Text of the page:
“In 1874 soldiers from Camp Verde were stationed at an adobe house, but at that time there was no name for the present Cottonwood (where the house existed). As settlers moved in and the community developed, it took its name from a circle of sixteen large cottonwoods growing about one-quarter of a miles away from the Verde River. The place was unhealthful. Malaria and dysentery were severe problems as mosquitoes rose in thick clouds from stagnant pools left by receding floods. Such quinine as was available sold at $4.00 an ounce and could be bought only when it was in surplus at Camp Verde. Nevertheless, by 1879, several families had settled there, including the Nichols, Van Deerens, Hawkins, and Strahans. It is a curious fact that each family had nine children. The adobe building formerly used by soldiers became a school house. Today Cottonwood is a thriving community. P.O. est March 6, 1879, William H. Michael pm”.
Cottonwood was founded in 1879. Charles D. Willard settled in the area, bringing with him a mechanic by the name of Neff. As other settlers came in, the area became a farming settlement until World War I. They found a market for their crops, hay and grain in Camp Verde and later in Jerome. Most farm operations included running some cattle.
Cottonwood and the Verde river area was overgrown with native grasses, cacti, mesquite, juniper and rabbit bush, furnishing excellent hunting for rabbits and quail. Between 1915-1917 Cottonwood began building their town. By March of 1917 Cottonwood began booming.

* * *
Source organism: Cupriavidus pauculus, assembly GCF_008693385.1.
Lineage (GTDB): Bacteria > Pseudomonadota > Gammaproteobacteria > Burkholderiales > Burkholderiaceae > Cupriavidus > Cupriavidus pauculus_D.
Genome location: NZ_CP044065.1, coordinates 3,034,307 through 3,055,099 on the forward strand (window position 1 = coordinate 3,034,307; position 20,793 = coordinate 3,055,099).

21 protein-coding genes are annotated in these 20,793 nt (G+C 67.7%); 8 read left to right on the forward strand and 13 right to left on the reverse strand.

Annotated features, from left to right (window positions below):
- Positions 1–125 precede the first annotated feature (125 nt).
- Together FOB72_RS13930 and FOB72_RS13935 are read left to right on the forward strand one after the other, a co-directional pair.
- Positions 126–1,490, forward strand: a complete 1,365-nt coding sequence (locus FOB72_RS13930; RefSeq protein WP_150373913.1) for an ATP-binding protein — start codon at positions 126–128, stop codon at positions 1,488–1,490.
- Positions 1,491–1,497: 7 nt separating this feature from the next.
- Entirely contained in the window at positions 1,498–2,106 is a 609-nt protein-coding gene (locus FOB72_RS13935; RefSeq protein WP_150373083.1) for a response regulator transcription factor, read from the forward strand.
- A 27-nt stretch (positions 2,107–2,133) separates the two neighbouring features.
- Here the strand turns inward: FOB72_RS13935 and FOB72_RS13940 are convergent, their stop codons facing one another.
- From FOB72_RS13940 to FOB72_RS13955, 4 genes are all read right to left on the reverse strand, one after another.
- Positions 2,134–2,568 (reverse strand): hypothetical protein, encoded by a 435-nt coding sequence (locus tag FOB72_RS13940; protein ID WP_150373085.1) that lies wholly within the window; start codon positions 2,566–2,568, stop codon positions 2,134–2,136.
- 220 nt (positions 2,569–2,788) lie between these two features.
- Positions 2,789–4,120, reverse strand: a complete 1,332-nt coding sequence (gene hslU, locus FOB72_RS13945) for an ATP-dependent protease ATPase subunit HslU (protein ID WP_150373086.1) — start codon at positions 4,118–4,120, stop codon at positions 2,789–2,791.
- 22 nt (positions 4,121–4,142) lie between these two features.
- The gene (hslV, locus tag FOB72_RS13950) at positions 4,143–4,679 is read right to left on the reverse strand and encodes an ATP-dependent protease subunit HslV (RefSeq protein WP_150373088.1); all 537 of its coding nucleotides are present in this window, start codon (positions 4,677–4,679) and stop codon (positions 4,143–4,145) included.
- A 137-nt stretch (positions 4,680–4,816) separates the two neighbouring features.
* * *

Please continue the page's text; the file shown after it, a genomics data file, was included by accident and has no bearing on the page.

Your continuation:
Cottonwood appealed to the more venturesome, those who wanted their own home and business. There was a certain reputation for lawlessness. Some who settled in Cottonwood were run out of the nearby company towns. Heavy bootlegging was abound, therefore attracting other non law abiding citizens as well as law abiding from other towns.
Cottonwood was known to have the best bootlegging booze within hundreds of miles, attracting citizens from Los Angeles, Phoenix and closer-to-home folks. According to statistics compiled for the State Directory in the late teens, Cottonwood was represented by 64 businessmen who operated 4 general mercantile stores, 5 stores handling dry goods, 3 restaurants, 1 barbershop, 1 movie picture theater, 1 amusement hall, 1 drugstore, bakery, confectionery, lumber yard, 2 garages, 2 blacksmiths, butcher shop, furniture store, 2 shoe shops, 7 pool halls, service station, ice plant, jewelry shop, 2 hotels, cleaning shop, root beer stand, novelty store and ice cream parlor. The AZ power had a temporary office. Cottonwood proper had 300 residents.
By 1920s — There is not another town in the U.S. that can boost of so many business houses for a population of about 1000. Cottonwood was called the ‘Biggest Little Town in Arizona’. Merchants were doing a fine business and being busy all the time.